How to get to Song Kul

Nomads, yurts and horses in Kyrgyzstan

Central Asia’s archetypal semi-nomadic culture is alive and well in Kyrgyzstan, and nowhere is this more evident than at Lake Song Kul.

At 3,016m (9,900ft) above sea level, the lake’s surroundings are blanketed in deep snow for most of the year. But when spring finally arrives, the mountain flanks around the lake burst into life. Nowhere is the grass greener than on the banks of quiet Song Kul, and dozens of shepherd families with their flocks set up camp for the summer.

Community-based tourism schemes make it easy to become part of their routine: sleep in a yurt, enjoy homemade cooking, and watch the clouds roll by in this inspiring bit of landscape theatre.

Highlights

Song Kul is a place where time can assume its natural, languid pace. The lake’s silence and transcendent calm is an immediate antidote to stress and tension. Soak up the vast blue skies, revel in the silence and marvel at Kyrgyzstan’s stark natural beauty.

Once acclimatised to the altitude, you can explore the area on horseback with easy day hikes, visiting a different yurt settlement every day.

Kyrgyzstan has a rich culture but, unlike in neighbouring Uzbekistan, the nomadic shepherds have left few physical landmarks -- you’ll find no shimmering Samarkand equivalents here. Instead, Kyrgyz history is woven into the tapestry of daily life.

To get under the skin of the Kyrgyz, it is necessary to accept their hospitality: drink enormous amounts of milky tea, play with the kids, and round up the sheep for the evening. Before long, your adopted lifestyle will be hard to leave.

The kumis challenge

Kumis, the national drink of Kyrgyzstan and Kazakhstan, is basically fermented milk and similar to kefir. The main difference is that kumis is made from horse milk. The health benefits are many (according to proponents) but the taste is an acquired one. This nuance is lost on proud locals offering huge bowls for you to try. Fresh kumis is the best for beginners. Washing down a cup of kumis with a shot of vodka is accepted practice.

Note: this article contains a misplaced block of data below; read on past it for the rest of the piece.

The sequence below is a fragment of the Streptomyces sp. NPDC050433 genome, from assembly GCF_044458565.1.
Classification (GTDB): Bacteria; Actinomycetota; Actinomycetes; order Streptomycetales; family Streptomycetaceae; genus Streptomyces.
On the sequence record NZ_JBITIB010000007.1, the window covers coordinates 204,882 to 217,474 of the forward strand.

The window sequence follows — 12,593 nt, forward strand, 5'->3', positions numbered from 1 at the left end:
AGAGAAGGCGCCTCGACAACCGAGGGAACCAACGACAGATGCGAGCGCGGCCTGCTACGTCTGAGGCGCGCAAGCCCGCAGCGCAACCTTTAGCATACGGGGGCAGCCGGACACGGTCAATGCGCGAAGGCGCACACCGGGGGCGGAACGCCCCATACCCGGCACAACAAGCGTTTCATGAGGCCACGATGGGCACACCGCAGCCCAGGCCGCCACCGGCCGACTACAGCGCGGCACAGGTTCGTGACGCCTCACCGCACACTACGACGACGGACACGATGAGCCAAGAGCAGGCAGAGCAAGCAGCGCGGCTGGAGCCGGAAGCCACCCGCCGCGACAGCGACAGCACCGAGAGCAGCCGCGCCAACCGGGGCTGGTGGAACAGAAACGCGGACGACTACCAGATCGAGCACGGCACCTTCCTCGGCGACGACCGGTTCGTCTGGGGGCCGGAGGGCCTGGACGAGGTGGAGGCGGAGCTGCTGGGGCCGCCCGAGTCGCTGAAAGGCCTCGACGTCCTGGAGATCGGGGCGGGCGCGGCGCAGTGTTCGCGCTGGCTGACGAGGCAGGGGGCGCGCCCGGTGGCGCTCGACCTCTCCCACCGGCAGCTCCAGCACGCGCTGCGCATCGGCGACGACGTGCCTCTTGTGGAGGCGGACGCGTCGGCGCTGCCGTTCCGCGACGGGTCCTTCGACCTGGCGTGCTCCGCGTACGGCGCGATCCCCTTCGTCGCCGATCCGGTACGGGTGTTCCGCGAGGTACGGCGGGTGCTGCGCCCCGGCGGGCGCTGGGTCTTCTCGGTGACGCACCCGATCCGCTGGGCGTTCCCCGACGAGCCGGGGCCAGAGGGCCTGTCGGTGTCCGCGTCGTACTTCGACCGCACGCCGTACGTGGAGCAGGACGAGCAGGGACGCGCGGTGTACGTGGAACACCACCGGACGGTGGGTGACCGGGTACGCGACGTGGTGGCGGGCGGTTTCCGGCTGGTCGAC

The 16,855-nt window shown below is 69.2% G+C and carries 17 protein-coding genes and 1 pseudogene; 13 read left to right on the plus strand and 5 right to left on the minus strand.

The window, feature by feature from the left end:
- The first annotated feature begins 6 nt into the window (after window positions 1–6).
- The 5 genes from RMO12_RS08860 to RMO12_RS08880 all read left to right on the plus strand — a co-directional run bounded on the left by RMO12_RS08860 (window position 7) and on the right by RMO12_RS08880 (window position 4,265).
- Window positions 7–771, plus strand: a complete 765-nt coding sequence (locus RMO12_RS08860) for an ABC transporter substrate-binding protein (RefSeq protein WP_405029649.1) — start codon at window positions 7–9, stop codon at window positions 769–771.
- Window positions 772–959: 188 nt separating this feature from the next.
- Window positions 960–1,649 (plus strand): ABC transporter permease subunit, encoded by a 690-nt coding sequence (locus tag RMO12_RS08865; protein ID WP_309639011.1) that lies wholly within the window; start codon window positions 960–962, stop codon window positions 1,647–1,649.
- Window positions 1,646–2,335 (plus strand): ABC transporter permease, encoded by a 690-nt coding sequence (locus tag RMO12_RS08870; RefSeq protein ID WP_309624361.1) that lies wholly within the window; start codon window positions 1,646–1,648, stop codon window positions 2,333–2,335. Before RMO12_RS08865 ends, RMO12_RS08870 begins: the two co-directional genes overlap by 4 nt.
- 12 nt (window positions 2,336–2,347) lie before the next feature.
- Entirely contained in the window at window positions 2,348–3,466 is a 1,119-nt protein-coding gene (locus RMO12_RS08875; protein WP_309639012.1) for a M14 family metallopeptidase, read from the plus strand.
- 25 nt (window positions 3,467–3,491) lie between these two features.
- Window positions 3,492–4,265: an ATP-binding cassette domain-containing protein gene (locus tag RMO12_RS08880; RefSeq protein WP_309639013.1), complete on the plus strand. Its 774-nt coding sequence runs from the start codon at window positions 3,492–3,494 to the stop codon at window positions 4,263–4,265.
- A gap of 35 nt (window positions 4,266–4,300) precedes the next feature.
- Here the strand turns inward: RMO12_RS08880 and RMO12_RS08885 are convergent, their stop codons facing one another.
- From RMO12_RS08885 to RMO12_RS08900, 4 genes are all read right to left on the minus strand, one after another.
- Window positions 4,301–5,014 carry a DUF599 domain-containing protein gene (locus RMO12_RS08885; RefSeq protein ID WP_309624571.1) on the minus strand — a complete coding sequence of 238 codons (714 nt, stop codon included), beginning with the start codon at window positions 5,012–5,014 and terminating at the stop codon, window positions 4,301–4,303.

Kumis is slightly alcoholic due to fermentation. Leo Tolstoy was a fan, and at one point wrote of running away from his troubles in kumis.

Need to know

Due to its location high in the mountains, Song Kol is a cold place, even at the height of summer. Kyrgyz don’t bat an eyelid sleeping in below-zero temperatures, but the rest of us do, so gear up before you head out.

At a glance

  • The 33 Parrots Road is named after the many switchbacks on this challenging 4WD track. Luckily, there are easier ways up to the lake as well.
  • Marmots are everywhere in Kyrgyzstan. Song Kol is a favourite playground for these adorable, fat creatures. Don’t eat them though, as marmots can carry nasty diseases.

  • Issyk-Kul is Song Kul’s big sister. Visit to find Russian gingerbread-style houses at Karakol, open-air hot springs at Altyn Arashan and rustic beach experiences at Soviet spas dotted around the lake.

How to get to Song Kul

Located in the heart of mountainous Kyrgyzstan, there is no easy way to reach Song Kul, and you need a 4WD. Kochkor, east of the lake, is the gateway town to Song Kul. It can be reached in four hours from Bishkek or Karakol. From Kochkor, it is another two hours to the banks of Song Kul.

Song Kul can also be accessed from Suusamyr in the west and Kazarman in the south. Once again, a 4WD is necessary to make it from here. Alternatively, a horseback ride or hike are slower options to arrive at the lake.

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